Sacramento -The California Association for Nurse Practitioners (CANP) honored California State Assemblymember Jim Wood (D – Santa Rosa) today with its Nurse Practitioner Advocate of the Year award in recognition of his immense legislative, policy, and regulatory contributions. Wood, who represents the 2nd Assembly District and serves as Chair of the Assembly Health Committee, authored last year’s monumental legislation AB 890 allowing California nurse practitioners (NPs) to practice independently without physician supervision. Watch the award presentation here.
“The passage and enactment of CANP-sponsored AB 890 was a herculean effort, and one that quite simply would not have been achieved without Assemblymember Wood,” said CANP President and Pediatric Nurse Practitioner at Sutter Medical Group, Patti Gurney. “His commitment to California nurse practitioners is limitless, effectively turning action into law during CANP’s nearly 10-year, hard-fought battle for full practice authority. Wood’s dedication and leadership over the years in support of the health and well-being of all Californian’s enabled California NPs to achieve the most significant and longstanding goals in modern history for our profession.”
AB 890 passed through the California Legislature with broad bipartisan support and was signed ceremoniously into law on September 29, 2020 by Governor Gavin Newsom. Prior to AB 890, California nurse practitioners – advanced-degree nurses who provide comprehensive care – were unable to practice without a physician present or on-call. The removal of this restriction was consistently cited by independent experts as an important strategy to ensure that California patients have access to health care and to address health disparities in underserved communities. Specifically, AB 890 updated the Nursing Practice Act (in the state Business & Professions Code) to eliminate the supervisory requirement in existing law so NPs can provide the same high-quality care and practice to the full extent of their education and training.
“This issue was personal to me. I represent a very large and rural district with huge challenges for access to care, particularly primary care providers,” said Wood. “The impacts of this bill will be felt by generations to come. For me, that’s what this is all about. I’m very grateful that we got this done. There’s still work to do. We have challenges ahead of us throughout health care, but this is a big one and we need to celebrate how important it was for us to get this across the line.”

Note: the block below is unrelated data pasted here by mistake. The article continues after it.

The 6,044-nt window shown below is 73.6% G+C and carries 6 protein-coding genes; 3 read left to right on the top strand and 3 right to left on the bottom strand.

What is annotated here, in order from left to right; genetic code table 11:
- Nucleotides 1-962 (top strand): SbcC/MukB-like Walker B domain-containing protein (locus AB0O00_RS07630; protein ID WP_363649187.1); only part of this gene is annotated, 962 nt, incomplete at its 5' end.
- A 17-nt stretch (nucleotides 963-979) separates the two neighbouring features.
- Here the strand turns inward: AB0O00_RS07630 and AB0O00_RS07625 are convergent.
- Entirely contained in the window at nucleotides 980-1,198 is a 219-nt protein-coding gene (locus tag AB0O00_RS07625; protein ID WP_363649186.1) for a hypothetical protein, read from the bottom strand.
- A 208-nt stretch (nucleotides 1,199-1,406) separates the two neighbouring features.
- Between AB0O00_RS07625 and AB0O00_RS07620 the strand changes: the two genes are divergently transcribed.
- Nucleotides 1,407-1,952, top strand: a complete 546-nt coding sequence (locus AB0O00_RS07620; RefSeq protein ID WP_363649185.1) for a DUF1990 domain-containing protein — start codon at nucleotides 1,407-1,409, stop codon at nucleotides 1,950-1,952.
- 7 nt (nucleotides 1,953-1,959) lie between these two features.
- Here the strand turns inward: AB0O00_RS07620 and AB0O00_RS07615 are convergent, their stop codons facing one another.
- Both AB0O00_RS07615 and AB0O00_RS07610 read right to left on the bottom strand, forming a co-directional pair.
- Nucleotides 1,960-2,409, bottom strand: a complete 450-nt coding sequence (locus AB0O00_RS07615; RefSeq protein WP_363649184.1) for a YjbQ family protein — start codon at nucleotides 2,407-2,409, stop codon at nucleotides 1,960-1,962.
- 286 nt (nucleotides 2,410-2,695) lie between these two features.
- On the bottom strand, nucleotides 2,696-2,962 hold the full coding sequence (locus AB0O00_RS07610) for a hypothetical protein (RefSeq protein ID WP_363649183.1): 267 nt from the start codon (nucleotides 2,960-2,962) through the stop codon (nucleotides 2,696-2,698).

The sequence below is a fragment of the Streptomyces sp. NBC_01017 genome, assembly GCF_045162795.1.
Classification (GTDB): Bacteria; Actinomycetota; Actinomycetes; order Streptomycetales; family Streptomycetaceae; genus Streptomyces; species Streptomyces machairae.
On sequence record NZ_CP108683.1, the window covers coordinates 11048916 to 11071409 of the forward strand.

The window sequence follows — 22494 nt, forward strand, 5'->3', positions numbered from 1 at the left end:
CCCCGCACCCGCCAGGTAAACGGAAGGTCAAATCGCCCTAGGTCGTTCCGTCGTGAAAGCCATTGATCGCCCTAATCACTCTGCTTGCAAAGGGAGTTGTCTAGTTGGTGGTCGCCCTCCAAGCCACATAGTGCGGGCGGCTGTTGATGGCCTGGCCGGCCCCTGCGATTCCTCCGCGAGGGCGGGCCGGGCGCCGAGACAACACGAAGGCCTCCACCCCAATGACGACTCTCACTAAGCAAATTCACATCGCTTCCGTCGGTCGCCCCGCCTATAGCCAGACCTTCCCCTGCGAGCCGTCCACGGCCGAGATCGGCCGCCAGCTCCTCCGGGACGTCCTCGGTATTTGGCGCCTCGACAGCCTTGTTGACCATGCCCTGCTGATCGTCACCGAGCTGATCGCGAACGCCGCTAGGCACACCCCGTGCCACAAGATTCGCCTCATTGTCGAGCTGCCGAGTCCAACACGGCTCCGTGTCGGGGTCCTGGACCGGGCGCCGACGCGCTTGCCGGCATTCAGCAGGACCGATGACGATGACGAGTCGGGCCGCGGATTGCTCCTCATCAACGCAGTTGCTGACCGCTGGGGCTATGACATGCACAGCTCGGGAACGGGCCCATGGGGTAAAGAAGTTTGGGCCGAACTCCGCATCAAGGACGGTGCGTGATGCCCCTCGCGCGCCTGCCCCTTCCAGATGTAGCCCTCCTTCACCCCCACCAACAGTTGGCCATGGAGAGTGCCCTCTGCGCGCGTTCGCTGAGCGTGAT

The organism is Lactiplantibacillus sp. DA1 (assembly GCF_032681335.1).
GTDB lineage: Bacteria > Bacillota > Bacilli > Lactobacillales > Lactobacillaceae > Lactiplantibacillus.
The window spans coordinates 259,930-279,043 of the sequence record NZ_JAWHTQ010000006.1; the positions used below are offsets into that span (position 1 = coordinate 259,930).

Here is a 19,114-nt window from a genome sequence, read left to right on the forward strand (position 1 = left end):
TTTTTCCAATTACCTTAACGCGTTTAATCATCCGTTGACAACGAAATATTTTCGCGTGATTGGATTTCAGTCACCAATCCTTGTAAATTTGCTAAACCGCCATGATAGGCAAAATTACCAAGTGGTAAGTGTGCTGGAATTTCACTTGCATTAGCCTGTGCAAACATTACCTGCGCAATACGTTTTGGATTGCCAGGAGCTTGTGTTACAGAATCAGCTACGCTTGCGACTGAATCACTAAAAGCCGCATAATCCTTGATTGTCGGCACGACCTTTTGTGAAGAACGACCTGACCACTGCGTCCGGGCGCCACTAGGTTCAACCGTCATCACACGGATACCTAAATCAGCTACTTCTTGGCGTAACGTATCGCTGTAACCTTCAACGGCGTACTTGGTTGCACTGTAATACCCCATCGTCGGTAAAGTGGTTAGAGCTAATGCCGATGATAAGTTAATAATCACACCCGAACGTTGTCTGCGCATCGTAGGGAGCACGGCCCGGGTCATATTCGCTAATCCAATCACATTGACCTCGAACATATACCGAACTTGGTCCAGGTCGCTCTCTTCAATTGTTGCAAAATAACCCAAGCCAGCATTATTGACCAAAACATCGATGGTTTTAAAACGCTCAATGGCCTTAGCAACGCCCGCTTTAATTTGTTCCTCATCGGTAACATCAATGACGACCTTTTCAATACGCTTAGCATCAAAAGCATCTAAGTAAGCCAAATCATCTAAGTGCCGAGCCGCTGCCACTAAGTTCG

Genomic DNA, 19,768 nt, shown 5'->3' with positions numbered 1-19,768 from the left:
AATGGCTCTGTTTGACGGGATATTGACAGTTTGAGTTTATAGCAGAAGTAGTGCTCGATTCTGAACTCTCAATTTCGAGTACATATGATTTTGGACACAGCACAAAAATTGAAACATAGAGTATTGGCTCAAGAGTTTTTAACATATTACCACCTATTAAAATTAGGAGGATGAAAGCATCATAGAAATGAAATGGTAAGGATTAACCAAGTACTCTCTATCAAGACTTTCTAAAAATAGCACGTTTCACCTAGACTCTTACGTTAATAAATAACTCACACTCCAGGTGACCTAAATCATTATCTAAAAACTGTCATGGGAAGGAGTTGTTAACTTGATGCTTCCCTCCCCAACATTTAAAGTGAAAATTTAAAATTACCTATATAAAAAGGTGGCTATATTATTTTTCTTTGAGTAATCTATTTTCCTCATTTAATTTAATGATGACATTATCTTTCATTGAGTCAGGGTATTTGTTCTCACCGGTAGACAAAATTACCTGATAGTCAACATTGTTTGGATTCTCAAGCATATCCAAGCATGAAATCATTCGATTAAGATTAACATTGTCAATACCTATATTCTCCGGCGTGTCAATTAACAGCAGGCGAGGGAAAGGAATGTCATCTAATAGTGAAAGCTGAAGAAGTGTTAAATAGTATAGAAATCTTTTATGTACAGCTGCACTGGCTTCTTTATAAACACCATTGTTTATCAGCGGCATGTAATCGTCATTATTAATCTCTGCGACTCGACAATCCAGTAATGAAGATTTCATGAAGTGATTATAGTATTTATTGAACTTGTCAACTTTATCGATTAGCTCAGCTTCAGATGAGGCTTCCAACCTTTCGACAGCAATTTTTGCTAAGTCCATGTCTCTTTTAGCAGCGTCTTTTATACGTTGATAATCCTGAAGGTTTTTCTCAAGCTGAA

The ability for NPs to practice independently without a physician bridges critical health care needs across California. Even before the COVID-19 pandemic, California’s pre-existing provider gap and lack of access affected millions, with over 7 million Californians – primarily Latinos, African Americans, and Native Americans – suffering from a shortfall of health care providers. Not only do NPs accept greater numbers of uninsured, Medi-Cal, and Medicare patients compared to physicians, but NPs are also more likely to work in rural and underserved communities in states without physician supervisory requirements.
Before authoring AB 890, Assemblymember Wood embarked on a multi-year journey to educate himself and develop legislation allowing nurse practitioners with additional experience, national certification, and examination to practice independently. Assemblymember Wood is himself a health care practitioner, having operated a family dental practice in Sonoma County for more than 25 years, and currently serves as a forensic dentistry consultant for numerous Northern California counties. He served as a commissioner on the California Future Health Workforce Commission throughout 2018 and, in February 2019, the Commission issued its final report. One of the Commission’s top 10 recommendations was to maximize the role of nurse practitioners and expand their practice authority. That same month, Wood introduced AB 890.
Editorial Boards across California – including the Los Angeles Times, San Francisco Chronicle, OC Registry, CalMatters, and San Jose Mercury News – endorsed the legislation. With its passage, California joined 22 other states, the District of Columbia, and the U.S. Department of Veterans Affairs as jurisdictions that have instituted full practice authority for nurse practitioners. California was the only state remaining in the West without the provision. Throughout the legislative process the bill faced unwarranted opposition from organized medicine, making it a high-profile political challenge. As the bill sponsor, CANP proudly led and activated the 80-plus member Close the Provider Gap coalition that provided research-based messaging and compelling details to lawmakers, the media, and the public about the many merits of the law.
CANP and Assemblymember Wood continue to work on the implementation of AB 890, both legislatively and through the regulatory process, to ensure that the full intent of AB 890 is achieved. To learn more about the California Association for Nurse Practitioners visit canpweb.org.